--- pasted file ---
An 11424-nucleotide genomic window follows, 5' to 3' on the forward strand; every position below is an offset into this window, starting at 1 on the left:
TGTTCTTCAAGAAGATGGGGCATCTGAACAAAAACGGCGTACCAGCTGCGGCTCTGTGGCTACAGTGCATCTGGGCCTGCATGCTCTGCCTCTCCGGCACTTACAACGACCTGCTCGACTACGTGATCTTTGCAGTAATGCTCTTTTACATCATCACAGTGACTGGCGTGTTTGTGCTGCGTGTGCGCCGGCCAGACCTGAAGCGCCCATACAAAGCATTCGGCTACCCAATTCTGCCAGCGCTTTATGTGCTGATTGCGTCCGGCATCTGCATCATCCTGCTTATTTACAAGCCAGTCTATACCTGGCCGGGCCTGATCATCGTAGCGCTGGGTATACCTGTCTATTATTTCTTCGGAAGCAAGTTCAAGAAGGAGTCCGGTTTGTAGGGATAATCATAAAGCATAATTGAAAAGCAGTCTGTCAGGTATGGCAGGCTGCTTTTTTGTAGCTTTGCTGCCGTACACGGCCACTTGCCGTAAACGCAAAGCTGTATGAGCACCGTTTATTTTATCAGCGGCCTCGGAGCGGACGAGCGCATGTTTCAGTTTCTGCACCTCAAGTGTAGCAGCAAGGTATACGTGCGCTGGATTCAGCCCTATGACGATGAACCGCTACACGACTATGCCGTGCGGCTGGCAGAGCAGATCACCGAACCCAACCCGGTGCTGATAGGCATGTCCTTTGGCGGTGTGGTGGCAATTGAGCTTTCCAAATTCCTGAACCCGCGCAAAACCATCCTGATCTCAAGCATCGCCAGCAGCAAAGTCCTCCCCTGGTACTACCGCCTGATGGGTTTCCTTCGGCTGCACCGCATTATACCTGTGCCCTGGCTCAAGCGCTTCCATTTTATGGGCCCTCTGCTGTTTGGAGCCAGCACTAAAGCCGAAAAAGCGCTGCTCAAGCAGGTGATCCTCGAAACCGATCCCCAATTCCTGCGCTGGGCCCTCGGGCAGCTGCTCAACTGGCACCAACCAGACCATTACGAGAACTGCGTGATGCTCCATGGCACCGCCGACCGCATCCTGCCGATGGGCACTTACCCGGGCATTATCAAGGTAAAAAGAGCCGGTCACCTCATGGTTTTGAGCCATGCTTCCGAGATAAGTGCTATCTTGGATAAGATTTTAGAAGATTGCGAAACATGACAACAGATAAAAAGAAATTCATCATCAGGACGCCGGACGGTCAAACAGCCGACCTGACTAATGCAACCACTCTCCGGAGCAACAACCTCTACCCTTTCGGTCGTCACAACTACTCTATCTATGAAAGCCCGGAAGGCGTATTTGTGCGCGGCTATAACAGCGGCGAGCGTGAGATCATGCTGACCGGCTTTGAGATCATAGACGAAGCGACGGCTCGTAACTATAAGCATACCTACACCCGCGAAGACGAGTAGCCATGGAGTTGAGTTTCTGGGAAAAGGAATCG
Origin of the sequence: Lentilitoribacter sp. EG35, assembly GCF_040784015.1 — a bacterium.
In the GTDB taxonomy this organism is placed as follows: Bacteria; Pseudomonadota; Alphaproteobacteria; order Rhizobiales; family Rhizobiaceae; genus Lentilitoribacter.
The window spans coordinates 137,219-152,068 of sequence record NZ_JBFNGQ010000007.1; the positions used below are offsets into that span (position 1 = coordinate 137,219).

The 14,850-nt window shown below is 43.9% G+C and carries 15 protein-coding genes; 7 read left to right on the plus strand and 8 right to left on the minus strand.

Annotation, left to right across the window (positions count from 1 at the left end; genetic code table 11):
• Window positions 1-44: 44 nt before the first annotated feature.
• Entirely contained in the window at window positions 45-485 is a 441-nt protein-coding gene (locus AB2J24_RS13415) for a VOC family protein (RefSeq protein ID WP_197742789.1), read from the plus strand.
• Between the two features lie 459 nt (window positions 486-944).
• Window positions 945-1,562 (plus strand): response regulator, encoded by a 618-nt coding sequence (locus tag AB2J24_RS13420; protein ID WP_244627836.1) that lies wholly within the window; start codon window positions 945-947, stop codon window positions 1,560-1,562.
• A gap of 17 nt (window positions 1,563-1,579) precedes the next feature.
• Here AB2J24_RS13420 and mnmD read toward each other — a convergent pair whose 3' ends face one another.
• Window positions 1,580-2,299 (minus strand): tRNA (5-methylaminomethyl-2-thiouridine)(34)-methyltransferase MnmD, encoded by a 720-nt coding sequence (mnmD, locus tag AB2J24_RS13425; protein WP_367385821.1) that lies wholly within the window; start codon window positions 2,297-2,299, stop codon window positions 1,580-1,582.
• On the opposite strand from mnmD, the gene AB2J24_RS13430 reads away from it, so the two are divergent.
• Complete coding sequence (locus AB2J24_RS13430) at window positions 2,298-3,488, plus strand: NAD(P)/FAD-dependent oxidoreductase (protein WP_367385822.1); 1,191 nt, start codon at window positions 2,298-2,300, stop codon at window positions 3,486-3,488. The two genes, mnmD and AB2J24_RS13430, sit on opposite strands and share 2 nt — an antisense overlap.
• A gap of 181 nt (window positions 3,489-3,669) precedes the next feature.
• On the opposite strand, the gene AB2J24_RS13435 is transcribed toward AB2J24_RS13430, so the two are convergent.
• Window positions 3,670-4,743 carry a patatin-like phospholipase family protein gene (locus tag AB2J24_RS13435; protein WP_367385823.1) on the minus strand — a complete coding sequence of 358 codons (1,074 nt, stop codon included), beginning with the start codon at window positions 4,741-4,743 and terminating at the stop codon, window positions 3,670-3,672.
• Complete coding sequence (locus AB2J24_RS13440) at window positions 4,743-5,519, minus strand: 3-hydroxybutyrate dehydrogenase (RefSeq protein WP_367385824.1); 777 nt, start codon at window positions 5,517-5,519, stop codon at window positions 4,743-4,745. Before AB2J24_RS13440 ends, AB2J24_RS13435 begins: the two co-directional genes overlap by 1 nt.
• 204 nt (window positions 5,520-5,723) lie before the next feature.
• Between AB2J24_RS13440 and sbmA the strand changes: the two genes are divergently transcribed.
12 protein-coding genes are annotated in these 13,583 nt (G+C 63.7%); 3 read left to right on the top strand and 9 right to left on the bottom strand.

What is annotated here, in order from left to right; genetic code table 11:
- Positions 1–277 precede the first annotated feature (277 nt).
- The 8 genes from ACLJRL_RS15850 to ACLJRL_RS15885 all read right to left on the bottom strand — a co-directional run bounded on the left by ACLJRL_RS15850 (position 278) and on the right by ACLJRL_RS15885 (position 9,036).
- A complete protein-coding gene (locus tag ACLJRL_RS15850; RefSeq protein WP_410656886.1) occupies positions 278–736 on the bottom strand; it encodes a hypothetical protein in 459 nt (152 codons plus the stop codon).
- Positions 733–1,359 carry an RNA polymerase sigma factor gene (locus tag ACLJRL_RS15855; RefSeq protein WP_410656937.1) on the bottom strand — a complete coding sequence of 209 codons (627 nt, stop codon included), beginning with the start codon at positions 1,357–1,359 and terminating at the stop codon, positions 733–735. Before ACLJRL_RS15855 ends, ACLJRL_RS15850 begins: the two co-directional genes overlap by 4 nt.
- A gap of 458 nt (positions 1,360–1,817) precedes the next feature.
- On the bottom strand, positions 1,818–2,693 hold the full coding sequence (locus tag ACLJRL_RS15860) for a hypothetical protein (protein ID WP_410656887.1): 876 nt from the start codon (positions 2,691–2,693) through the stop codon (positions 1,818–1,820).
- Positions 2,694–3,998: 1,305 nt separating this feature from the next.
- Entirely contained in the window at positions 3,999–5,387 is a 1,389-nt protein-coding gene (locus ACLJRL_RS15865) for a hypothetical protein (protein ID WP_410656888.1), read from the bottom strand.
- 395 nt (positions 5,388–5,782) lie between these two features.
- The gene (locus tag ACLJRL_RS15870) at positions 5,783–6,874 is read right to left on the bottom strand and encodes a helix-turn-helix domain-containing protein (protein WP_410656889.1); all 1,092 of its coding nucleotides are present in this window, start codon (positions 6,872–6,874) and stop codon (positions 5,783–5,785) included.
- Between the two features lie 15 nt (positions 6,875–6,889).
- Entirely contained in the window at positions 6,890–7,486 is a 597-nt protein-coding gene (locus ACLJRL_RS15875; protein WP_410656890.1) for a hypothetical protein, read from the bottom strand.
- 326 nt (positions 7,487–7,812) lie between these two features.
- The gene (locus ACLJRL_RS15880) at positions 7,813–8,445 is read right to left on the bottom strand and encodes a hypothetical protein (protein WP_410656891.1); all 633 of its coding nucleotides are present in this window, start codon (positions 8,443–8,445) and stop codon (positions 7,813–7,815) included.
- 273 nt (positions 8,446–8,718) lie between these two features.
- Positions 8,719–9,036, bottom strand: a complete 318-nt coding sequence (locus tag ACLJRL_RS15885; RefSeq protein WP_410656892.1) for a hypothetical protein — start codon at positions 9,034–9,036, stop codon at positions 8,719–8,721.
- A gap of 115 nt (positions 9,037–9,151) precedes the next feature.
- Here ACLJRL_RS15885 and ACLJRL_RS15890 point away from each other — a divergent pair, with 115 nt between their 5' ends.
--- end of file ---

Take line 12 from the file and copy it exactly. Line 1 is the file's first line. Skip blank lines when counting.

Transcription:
• A gap of 17 nt (window positions 1,563-1,579) precedes the next feature.